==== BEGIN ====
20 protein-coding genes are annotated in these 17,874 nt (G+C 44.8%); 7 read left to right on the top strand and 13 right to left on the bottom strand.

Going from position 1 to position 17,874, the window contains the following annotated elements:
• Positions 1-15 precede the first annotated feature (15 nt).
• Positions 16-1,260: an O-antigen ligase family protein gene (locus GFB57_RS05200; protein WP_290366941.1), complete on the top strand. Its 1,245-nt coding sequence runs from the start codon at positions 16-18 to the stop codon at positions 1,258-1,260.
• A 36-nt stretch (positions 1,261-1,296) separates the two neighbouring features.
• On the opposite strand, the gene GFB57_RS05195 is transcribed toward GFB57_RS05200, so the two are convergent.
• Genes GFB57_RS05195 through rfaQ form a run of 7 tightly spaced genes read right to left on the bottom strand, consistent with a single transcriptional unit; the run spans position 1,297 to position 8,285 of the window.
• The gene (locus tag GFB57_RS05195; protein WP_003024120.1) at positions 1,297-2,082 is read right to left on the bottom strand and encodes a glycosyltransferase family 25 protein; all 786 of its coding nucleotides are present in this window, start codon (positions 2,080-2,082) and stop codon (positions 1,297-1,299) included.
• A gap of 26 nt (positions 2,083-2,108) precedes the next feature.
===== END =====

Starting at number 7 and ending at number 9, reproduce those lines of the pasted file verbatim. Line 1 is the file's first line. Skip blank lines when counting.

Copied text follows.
• Genes GFB57_RS05195 through rfaQ form a run of 7 tightly spaced genes read right to left on the bottom strand, consistent with a single transcriptional unit; the run spans position 1,297 to position 8,285 of the window.
• The gene (locus tag GFB57_RS05195; protein WP_003024120.1) at positions 1,297-2,082 is read right to left on the bottom strand and encodes a glycosyltransferase family 25 protein; all 786 of its coding nucleotides are present in this window, start codon (positions 2,080-2,082) and stop codon (positions 1,297-1,299) included.
• A gap of 26 nt (positions 2,083-2,108) precedes the next feature.